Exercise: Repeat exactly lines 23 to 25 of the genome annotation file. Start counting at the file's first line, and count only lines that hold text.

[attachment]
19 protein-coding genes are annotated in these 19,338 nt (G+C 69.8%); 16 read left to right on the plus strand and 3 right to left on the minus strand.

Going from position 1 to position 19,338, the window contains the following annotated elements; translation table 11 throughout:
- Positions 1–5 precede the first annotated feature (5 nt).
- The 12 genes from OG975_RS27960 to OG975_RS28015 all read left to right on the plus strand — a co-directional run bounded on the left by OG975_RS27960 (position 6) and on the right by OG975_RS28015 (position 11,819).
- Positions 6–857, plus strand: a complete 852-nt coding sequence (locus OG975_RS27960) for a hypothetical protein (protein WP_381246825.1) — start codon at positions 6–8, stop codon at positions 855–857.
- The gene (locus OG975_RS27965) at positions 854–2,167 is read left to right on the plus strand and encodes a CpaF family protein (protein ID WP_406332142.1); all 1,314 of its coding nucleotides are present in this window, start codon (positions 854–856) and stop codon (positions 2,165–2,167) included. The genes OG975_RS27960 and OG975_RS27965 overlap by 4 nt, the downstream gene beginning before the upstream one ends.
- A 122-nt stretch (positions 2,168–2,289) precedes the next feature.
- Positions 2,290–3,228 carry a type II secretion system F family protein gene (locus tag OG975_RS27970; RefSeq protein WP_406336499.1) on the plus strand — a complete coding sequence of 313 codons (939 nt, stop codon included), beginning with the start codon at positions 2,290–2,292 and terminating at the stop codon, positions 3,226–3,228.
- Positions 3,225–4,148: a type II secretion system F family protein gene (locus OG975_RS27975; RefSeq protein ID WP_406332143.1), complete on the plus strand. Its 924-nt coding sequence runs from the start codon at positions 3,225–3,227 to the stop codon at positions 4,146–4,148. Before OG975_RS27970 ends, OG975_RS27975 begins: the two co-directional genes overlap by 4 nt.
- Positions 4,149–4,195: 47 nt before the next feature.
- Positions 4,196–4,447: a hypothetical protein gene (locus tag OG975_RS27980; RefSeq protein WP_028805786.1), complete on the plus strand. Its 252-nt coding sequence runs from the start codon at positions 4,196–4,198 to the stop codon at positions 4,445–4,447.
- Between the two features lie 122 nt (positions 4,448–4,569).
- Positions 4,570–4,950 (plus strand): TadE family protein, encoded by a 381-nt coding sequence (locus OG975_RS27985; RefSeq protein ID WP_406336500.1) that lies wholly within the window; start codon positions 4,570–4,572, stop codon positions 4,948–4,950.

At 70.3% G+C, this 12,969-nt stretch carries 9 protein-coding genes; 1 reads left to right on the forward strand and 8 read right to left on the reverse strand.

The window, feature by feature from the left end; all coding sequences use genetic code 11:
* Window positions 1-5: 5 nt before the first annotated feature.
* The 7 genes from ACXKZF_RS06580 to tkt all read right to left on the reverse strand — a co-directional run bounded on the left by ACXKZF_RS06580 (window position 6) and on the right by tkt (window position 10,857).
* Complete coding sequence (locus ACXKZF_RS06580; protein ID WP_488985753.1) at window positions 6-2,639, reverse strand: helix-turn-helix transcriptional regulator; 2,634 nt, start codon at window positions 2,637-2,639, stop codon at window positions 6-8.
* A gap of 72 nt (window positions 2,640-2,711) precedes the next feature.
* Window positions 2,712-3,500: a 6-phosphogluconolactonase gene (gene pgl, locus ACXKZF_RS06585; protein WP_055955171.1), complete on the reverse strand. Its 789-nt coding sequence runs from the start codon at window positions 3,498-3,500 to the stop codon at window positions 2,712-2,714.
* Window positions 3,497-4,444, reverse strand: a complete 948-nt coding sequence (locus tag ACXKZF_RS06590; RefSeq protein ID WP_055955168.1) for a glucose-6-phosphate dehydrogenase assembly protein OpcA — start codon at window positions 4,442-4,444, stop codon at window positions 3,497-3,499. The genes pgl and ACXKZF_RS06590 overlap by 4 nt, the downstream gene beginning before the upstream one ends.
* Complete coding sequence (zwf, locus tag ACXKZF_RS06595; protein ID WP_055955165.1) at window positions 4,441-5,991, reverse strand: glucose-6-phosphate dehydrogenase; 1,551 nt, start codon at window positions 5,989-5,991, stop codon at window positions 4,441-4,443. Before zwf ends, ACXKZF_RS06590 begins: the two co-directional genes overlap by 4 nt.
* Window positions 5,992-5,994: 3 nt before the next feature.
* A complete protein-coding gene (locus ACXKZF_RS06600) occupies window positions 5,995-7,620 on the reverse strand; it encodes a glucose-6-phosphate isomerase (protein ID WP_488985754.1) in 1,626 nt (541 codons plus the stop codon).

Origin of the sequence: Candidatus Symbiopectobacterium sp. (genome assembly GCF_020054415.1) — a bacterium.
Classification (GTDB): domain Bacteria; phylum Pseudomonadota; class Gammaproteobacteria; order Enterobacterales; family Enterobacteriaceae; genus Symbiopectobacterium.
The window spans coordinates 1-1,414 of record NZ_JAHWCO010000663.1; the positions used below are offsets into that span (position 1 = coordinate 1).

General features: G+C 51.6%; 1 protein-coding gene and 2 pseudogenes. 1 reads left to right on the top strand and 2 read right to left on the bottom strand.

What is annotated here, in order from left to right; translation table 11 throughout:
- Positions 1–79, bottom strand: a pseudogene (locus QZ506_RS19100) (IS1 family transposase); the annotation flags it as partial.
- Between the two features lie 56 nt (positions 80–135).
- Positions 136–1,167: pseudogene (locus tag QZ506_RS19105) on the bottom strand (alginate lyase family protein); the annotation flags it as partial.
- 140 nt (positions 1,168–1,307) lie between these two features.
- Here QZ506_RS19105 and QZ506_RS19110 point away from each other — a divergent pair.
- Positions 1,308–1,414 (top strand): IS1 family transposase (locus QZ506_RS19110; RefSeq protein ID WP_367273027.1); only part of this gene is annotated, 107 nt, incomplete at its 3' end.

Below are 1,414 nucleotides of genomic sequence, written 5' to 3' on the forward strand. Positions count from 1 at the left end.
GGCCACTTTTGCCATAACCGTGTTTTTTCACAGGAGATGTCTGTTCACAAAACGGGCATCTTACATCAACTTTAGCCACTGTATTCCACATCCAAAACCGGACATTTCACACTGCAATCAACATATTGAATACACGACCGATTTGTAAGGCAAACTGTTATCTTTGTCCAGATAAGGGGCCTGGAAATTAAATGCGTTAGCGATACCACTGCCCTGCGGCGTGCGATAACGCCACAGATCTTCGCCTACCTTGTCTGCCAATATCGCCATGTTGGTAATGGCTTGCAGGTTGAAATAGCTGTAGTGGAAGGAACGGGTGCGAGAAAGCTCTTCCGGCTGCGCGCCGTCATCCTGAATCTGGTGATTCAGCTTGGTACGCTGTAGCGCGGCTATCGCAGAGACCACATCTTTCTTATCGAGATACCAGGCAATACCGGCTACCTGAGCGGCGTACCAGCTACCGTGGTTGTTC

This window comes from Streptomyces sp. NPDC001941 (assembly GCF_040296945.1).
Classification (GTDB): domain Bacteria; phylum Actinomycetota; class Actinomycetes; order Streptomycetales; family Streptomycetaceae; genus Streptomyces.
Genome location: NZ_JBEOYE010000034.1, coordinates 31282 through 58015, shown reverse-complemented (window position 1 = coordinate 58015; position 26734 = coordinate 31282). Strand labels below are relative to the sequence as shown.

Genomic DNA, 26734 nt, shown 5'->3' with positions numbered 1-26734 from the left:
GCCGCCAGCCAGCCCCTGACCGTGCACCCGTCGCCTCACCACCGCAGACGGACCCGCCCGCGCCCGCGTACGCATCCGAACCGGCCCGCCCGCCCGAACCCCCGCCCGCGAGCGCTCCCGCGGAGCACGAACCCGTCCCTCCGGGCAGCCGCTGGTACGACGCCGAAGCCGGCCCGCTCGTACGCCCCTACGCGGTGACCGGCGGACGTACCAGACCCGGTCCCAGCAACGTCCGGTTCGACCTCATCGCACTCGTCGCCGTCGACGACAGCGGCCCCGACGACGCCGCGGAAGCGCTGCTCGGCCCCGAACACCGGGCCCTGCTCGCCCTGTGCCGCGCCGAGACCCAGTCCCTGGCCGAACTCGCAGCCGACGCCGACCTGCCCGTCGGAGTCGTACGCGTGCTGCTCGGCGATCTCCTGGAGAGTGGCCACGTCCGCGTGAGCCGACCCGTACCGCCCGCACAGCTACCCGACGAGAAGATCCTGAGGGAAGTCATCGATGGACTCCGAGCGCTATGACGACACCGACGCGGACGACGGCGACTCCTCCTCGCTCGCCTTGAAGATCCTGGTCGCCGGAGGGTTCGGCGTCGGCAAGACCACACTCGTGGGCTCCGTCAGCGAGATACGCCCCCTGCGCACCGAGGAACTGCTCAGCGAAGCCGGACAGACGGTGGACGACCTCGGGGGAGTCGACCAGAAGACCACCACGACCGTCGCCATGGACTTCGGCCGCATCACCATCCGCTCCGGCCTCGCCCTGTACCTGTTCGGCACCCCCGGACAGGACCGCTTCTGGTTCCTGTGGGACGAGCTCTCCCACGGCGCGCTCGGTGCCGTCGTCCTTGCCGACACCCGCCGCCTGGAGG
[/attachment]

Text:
* Window positions 5,992-5,994: 3 nt before the next feature.
* A complete protein-coding gene (locus ACXKZF_RS06600) occupies window positions 5,995-7,620 on the reverse strand; it encodes a glucose-6-phosphate isomerase (protein ID WP_488985754.1) in 1,626 nt (541 codons plus the stop codon).

Origin of the sequence: Candidatus Symbiopectobacterium sp. (genome assembly GCF_020054415.1) — a bacterium.